From the castles of Kings and Queens to the offices of Heads of State, fabulous Oriental rugs adorn the most important rooms in the world. That’s because they bring a timeless beauty and style cultivated over centuries. Authentic Oriental rugs are most often woven in the countries of China, Turkey, Tibet, India and Egypt. Persia is also a major producer of Oriental styles.

Oriental rugs come in a diverse array of styles, colors and designs, with each type of rug having its own distinct characteristics, origins and weaving technique. What is the one common thread that runs through them all? It’s thatthey are all hand-knotted. All Oriental rugs, whether they originate from the Far East, or the Middle East as in Iran, India, Pakistan or Afghanistan, are always woven and knotted by hand. While there are many fine machine-made rugs, they are not considered to be ‘original art’, are less expensive and don’t have the same majestic color or pattern depth.

Overview of Chinese Rugs

Chinese rugs frequently have Buddhist or Taoist images, such as lotus flowers, clouds, and dragons, present in their design. Traditional colors used in these carpets include black, blue, red, beige, and yellow. The purpose of Chinese rugs goes far beyond aesthetics. They’re meant to give insight into the era of highly artistic craftsmanship that many modern rugs lack.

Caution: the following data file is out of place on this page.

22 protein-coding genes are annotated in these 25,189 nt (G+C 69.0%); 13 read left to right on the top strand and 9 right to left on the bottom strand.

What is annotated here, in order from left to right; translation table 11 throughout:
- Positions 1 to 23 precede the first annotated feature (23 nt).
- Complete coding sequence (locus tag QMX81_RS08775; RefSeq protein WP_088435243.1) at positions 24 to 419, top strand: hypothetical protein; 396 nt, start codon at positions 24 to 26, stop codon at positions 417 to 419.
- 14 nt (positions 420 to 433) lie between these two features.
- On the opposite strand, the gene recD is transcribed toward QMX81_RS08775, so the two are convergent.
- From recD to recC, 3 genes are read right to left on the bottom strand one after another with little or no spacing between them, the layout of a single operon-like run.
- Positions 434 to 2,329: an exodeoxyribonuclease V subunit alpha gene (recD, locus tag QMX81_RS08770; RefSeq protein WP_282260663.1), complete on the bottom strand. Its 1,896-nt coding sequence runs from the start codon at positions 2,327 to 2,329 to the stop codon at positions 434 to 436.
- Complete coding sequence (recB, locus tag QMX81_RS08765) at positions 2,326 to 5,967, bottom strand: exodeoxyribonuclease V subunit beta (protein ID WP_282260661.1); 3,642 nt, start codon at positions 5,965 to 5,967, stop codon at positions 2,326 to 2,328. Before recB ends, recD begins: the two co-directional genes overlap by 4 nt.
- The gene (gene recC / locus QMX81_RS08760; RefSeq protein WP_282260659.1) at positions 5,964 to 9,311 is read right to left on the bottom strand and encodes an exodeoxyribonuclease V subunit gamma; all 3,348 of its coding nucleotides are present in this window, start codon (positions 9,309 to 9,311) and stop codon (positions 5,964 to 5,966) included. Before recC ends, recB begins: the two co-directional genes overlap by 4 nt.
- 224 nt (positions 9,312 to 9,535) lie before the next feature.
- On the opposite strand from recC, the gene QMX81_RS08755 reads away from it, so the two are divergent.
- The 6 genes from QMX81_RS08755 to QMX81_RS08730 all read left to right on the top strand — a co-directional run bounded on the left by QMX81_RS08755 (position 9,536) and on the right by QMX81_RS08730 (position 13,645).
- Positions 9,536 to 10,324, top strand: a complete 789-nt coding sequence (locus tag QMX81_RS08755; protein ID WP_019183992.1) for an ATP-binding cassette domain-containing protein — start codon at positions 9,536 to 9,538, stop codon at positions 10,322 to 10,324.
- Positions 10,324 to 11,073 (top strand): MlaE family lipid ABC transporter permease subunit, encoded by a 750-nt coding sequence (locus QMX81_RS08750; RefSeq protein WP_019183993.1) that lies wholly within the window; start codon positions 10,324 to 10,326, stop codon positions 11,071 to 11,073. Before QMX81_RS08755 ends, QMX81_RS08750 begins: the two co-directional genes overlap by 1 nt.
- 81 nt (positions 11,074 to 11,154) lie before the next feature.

Styles & Influences

Antique Chinese rugs can be distinguished by the use of certain patterns, colors, and materials. For example, the Khotan rug design is known for ornate borders, striking medallions, and prominent patterns. Among the oldest of the ancient Chinese styles are Ningsia rugs. These have understated and formal patterns with subdued colors such as soft yellows and blues. Finally, Oriental rugs are characterized by their thickness and durability and include more art deco and asymmetrical patterning.

Size & Shape

Traditional oriental or ancient Chinese rugs are common in places of worship. These ceremonious pieces may be used as decorative altar runners or as directional prayer rugs. Because of their varied use and symbolism, they are often found in many shapes and sizes. They may be made to cover entire rooms, while others are smaller and strictly ornamental.


Construction & Materials

Hand woven textiles, like silk, wool, cotton, or combinations of these, make up antique Chinese rugs. The technique used to create them is a series of hand knots done on a loom. The time and artistry that goes into these rugs is simply amazing. One Chinese rug could take months or even years to create. In addition to being hand woven, Chinese carpets use natural and vegetable dyes made from plants such as indigo, saffron, and madder. However, chrome and chemical dyes can be used in more modern versions of the rugs.

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